Children's hospices face a 'dangerous cocktail' of growing costs and declining NHS funding

Together for Short Lives says the lack of sustainable funding is putting the future of children's hospices at risk

Children's hospices (Photograph: gorodenkoff/Getty Images
Children's hospices (Photograph: gorodenkoff/Getty Images

The NHS needs to make good on its promise to properly fund children’s hospices by more than doubling annual funding to £25m, the children’s hospice charity Together for Short Lives has said.

The charity said in a statement today that NHS England had rowed back on a plan to make £7m more funding available over the next five years to children’s hospices by also making the money available to non-hospice palliative care services in the NHS’s Long Term Plan.

Children’s hospices currently receive £11m a year through the Children’s Hospice Grant. NHS England has said this will rise to £12m.

Together for Short lives said the average amount received by each children’s hospice had fallen by £7,000 on average to £364,076 a year, with 74 per cent expecting a real-terms cut in the money they received in 2018/19.

It said 15 per cent of children’s hospice charities received no money at all from their clinical commissioning groups.

A fifth of children’s hospice charities were also cutting short respite breaks because of the problems with funding, Together for Short Lives said.

Yesterday, the chief executive of the hospice charity Acorns, Toby Porter, wrote in the West Midlands newspaper the Express and Star that it was closing its hospice in Walsall because of funding cuts.

The charity said £1.5m a year in new funding was needed to prevent the closure. In the article, Porter wrote that an outpouring of donations and support locally was not enough to fill the funding gap.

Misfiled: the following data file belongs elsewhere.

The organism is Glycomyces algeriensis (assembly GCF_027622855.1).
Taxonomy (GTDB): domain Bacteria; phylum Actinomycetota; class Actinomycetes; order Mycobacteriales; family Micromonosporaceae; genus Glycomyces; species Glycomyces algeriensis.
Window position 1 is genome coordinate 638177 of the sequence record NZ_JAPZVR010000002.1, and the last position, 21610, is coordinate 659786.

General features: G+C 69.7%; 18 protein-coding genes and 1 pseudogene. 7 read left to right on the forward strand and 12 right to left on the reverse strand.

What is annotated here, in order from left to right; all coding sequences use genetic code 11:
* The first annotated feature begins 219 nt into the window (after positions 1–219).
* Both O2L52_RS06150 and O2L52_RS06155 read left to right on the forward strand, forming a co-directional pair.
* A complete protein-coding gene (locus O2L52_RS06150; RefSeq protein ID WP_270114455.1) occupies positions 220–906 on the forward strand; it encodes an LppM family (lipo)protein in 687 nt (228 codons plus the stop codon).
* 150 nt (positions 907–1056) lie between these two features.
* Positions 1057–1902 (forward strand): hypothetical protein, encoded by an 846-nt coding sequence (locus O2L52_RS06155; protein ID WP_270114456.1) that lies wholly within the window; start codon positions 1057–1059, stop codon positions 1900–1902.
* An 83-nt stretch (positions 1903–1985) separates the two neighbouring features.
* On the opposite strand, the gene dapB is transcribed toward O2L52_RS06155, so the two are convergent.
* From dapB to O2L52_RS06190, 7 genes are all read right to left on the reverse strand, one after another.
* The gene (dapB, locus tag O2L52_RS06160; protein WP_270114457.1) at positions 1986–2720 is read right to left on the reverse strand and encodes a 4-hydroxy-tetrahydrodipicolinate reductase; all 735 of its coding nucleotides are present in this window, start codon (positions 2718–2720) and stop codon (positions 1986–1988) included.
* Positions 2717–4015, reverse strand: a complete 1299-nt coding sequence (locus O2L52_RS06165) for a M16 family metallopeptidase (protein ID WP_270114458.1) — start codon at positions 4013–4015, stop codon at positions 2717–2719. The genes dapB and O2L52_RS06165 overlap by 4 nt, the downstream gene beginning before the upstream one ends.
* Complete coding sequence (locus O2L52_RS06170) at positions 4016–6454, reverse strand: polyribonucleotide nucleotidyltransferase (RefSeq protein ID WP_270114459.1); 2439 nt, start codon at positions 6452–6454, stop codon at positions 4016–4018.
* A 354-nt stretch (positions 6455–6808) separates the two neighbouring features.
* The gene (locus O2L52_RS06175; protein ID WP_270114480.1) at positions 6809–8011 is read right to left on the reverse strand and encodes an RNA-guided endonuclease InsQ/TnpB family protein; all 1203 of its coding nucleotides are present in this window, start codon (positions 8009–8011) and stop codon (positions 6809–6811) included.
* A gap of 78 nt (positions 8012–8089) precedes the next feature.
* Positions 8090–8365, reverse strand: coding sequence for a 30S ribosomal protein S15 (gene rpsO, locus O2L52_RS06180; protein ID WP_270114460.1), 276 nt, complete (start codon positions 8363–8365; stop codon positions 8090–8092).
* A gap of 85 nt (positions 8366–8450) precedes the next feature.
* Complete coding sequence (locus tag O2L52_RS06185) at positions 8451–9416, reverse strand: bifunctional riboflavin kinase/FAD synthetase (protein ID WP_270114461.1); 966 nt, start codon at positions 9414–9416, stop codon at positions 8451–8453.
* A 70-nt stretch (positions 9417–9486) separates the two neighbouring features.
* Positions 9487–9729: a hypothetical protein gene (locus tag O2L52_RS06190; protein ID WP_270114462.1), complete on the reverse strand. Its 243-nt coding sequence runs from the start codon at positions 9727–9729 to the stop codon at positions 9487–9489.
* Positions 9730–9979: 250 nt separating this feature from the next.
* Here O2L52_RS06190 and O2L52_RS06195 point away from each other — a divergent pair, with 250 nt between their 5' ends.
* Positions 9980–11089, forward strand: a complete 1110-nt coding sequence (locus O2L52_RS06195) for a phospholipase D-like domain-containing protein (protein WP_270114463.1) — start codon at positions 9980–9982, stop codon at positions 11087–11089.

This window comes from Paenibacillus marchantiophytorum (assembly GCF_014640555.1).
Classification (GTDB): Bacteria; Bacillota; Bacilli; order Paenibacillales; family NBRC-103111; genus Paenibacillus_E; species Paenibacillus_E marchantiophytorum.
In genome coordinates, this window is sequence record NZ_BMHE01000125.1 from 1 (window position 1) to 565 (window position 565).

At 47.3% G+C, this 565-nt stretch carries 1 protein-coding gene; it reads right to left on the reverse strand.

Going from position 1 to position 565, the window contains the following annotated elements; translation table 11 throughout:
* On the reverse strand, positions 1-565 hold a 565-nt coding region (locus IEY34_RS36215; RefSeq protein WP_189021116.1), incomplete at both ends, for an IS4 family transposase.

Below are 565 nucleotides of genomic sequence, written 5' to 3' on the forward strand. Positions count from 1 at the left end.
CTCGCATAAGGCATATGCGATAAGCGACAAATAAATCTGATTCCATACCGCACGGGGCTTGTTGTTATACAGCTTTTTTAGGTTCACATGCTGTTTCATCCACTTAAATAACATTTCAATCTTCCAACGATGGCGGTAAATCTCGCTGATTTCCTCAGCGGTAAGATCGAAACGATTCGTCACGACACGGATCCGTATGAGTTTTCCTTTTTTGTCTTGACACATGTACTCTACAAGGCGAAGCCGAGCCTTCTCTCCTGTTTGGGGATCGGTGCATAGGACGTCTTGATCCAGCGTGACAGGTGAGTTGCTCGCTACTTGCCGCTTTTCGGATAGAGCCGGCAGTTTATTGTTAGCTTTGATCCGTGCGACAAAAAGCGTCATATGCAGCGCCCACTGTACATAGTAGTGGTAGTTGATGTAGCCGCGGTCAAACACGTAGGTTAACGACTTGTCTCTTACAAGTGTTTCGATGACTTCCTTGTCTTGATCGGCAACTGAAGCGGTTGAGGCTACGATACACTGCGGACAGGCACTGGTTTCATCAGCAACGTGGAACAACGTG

"As hugely welcome as the wonderful offers of support are from across our local community, there is no evidence yet that we can get near that figure from new income from our shops or new donations from supporters," the article said.

"Similarly, Walsall Council and our local NHS commissioners have all been hugely sympathetic but have made it clear that their own budgets are exhausted and they have no new funds to share. These are tough times and there are no easy answers."

Acorns had announced earlier this year that 12 care workers could be made redundant because of uncertainty over Brexit and a fall in charity shop income.

Andy Fletcher, chief executive of Together for Short Lives, said Acorns’ proposal to close the Walsall hospice was "just the tip of the iceberg".

He said: "All children’s palliative care services, delivered in hospitals, children’s hospices and the community, need equitable and sustainable funding.

"However, children’s hospices in England are facing a dangerous cocktail of growing costs and declining, patchy NHS funding, which is putting their long-term future at risk.

"It is simply not sustainable to expect specialist children’s palliative care services provided by children’s hospices to be funded by charity reserves and the generosity of the public."

NHS England did not respond to a request for comment before publication of this story. 

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